Updated: Dec 10, 2018
You’ve been growing your business successfully, and are ready to hire your first employee. Congratulations! Bringing on additional help is an exciting step for any business owner. Before you start brainstorming employee titles and tasks, though, you need to take care of a few logistics first.
Here are four administrative tasks to check off your list before hiring.
Before you can hire, you need to file for an Employer Identification Number (EIN) (also known as a Federal Employee Identification Number, or FEIN), said Deborah Sweeney, CEO of MyCorporation.com. “Your small business may already have one,” she added, “since this is a federal tax ID issued by the IRS and is required to open business bank accounts.”
To qualify for an EIN, your principal business must be located in the U.S. or its territories, and you must have a valid Social Security number or other taxpayer ID number. The application process is simple and fast: if you apply through the IRS website, you’ll receive your EIN immediately after getting approved.
Next, register with your state’s labor department and figure out what state-specific steps you’ll need to take, like paying unemployment tax or filing for workers’ compensation insurance. “Every state is different,” said Ryan O’Neil, founder of Curate.co, “but we had multiple state agencies that we had to register with.”
If you feel overwhelmed trying to navigate the multitude of state websites, said O’Neil, call the state to talk to a representative. Or, consider hiring a professional to guide you through the process. “If you have a little bit of capital,” he said, “it might be better to have a CPA set you up, as they’ve done it before.”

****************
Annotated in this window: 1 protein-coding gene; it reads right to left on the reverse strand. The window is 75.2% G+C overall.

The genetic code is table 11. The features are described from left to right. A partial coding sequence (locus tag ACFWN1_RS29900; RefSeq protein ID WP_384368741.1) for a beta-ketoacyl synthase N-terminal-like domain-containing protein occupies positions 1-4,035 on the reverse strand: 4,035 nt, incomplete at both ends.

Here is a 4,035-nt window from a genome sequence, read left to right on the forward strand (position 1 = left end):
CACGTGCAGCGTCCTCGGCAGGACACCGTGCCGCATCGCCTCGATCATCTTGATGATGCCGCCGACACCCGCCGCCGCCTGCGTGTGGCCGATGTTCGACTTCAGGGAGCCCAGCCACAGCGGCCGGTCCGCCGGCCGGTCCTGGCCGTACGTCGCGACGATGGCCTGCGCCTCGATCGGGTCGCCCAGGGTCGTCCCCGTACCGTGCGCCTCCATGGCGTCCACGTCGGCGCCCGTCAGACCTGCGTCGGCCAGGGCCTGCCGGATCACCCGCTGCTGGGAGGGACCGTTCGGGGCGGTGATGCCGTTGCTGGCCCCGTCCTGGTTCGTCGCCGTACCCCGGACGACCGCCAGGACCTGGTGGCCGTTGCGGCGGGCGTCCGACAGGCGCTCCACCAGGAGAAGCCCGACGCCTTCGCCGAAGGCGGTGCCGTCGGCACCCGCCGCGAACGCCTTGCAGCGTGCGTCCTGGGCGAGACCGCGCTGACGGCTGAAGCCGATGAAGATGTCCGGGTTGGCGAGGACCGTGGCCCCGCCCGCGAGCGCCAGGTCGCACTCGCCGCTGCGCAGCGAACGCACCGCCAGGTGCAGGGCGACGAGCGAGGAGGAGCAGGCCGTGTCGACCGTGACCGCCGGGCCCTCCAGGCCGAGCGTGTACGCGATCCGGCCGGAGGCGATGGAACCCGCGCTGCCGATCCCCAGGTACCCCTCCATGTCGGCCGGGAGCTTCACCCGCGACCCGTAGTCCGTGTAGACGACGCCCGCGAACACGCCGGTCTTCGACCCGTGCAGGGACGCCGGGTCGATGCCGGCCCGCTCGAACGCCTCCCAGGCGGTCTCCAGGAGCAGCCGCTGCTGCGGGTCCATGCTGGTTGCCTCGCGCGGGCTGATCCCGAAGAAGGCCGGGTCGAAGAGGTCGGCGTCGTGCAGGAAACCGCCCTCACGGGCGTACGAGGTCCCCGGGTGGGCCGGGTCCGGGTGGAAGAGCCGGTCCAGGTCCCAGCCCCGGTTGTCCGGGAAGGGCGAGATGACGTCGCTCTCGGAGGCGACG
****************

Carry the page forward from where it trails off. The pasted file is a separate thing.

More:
It’s crucial to assess whether you’re in a good financial position before you begin the hiring process. Not only do you have to pay someone’s salary, but you’ll also “be required to create certain compensation plans for your employees,” said Sweeney, like health care, vacation time, leave benefits, workers’ compensation insurance, or disability insurance. The IRS also requires employers to withhold employee income, Social Security, and Medicare taxes, said Sweeney.
Of course, you don’t need to create a compensation plan or start withholding taxes at this stage, but it’s still smart to review your cash flow, expenses, and profit sheets to make sure you’re prepared for the costs of hiring.
When you hire employees, you’re responsible for abiding by certain labor laws. Failing to do so can result in steep fines at best and potential convictions at worst, so it’s helpful to educate yourself on policies around hiring and treating workers before you look for candidates. Brush up on Equal Employment Opportunity laws, employee classification, and work hours.
These four tasks may seem minor, but they’re crucial to setting yourself up for hiring success. Once you’ve checked them off the list, start dreaming up the perfect role to help grow your business.